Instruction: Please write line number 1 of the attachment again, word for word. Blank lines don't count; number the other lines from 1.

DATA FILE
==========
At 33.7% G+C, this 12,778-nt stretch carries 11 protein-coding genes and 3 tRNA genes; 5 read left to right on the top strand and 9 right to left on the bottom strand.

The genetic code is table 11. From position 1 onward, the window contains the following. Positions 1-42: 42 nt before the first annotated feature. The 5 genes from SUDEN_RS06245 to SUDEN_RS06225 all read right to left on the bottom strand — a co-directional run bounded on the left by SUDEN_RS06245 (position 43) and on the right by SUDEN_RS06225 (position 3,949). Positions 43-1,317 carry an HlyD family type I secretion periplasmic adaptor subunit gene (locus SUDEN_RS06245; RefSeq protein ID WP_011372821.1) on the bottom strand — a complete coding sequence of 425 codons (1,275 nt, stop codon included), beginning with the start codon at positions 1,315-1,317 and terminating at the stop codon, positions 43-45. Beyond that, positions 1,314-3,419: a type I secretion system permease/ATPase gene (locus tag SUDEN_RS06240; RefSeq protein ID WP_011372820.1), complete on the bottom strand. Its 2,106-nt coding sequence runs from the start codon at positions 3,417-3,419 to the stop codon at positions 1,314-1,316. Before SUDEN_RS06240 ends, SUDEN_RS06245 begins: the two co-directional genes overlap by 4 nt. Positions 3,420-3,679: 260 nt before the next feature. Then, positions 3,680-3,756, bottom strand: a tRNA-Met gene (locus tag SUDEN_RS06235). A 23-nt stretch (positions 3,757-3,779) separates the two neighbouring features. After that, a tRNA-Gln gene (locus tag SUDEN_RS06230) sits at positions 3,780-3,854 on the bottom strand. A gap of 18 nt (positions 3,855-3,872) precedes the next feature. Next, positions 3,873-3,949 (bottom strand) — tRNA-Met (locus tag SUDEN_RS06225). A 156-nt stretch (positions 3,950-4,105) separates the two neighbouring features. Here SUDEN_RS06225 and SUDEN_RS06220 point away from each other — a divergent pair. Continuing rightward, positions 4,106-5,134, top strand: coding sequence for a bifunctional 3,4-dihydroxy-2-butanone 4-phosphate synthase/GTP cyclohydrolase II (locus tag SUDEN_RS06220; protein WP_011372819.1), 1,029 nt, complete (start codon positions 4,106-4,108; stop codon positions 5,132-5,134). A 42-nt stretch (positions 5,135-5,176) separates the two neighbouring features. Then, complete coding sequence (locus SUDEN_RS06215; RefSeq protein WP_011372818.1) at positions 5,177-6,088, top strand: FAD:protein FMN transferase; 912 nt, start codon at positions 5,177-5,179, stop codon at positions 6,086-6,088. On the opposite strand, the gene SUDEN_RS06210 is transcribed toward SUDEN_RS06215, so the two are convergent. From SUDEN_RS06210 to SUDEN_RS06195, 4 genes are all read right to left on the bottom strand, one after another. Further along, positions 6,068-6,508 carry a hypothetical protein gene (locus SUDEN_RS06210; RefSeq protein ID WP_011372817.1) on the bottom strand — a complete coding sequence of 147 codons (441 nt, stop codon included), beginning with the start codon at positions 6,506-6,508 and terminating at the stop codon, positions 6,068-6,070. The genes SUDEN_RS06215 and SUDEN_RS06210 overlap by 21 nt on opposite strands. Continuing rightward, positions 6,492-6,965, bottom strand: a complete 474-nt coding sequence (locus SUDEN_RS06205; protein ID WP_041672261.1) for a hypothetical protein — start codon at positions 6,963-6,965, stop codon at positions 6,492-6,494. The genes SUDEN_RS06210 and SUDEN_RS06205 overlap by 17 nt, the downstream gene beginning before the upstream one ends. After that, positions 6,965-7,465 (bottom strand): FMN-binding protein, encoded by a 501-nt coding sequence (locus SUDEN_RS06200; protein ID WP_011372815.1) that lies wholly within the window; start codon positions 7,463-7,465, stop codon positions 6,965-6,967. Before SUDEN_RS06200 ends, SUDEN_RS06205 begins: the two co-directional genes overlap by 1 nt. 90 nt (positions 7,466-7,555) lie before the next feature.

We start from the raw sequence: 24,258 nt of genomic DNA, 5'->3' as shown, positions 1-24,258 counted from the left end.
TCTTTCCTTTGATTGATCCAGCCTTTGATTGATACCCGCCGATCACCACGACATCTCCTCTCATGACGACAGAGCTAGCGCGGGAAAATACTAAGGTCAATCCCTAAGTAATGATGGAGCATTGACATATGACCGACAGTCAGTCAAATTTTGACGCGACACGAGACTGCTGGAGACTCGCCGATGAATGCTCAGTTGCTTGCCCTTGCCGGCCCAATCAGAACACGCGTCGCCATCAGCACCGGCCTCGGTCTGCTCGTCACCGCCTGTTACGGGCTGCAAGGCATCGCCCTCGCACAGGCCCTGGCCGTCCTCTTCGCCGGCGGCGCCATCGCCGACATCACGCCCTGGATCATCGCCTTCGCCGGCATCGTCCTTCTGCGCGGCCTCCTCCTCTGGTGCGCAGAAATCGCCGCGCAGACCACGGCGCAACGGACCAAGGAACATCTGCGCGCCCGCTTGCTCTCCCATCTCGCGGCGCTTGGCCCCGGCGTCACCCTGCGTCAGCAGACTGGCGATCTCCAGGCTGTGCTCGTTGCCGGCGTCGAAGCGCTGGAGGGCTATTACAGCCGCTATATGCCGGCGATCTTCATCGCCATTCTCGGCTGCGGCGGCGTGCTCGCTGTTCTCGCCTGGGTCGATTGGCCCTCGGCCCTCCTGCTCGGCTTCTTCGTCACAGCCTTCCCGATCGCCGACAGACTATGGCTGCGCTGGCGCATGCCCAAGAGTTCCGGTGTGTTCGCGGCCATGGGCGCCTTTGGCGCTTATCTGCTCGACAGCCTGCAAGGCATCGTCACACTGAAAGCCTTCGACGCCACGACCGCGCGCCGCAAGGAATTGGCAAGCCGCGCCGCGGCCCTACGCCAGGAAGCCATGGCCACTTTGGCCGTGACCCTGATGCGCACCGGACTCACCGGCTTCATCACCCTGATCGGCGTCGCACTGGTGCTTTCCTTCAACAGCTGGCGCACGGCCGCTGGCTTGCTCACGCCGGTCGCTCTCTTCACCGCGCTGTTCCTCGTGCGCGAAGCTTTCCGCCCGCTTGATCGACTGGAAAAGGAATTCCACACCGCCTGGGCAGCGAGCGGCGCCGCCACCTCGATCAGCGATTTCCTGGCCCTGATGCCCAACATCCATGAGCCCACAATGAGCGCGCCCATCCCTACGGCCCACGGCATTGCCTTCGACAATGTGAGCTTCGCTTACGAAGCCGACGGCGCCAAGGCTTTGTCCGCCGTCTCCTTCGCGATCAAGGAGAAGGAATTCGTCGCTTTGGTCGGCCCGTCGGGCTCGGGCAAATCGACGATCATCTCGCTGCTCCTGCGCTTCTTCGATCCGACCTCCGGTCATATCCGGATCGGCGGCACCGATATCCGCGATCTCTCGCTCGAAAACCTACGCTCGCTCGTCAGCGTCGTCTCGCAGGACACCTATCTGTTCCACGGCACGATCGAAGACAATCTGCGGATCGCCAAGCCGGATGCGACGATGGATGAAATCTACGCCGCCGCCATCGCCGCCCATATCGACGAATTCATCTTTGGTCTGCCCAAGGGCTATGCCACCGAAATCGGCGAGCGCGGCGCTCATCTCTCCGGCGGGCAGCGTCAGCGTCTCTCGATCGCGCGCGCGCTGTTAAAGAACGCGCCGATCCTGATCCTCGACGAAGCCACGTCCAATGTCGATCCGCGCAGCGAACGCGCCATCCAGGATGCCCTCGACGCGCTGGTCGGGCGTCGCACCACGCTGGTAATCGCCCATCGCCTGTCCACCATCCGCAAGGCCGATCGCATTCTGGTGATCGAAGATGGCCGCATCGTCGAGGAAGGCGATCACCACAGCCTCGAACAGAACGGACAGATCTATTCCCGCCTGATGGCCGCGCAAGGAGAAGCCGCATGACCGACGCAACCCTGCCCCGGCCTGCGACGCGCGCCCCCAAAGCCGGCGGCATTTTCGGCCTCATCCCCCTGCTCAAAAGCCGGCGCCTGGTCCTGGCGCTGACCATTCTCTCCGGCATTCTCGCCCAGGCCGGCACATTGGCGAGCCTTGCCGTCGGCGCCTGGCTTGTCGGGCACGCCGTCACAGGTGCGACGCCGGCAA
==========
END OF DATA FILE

At 33.7% G+C, this 12,778-nt stretch carries 11 protein-coding genes and 3 tRNA genes; 5 read left to right on the top strand and 9 right to left on the bottom strand.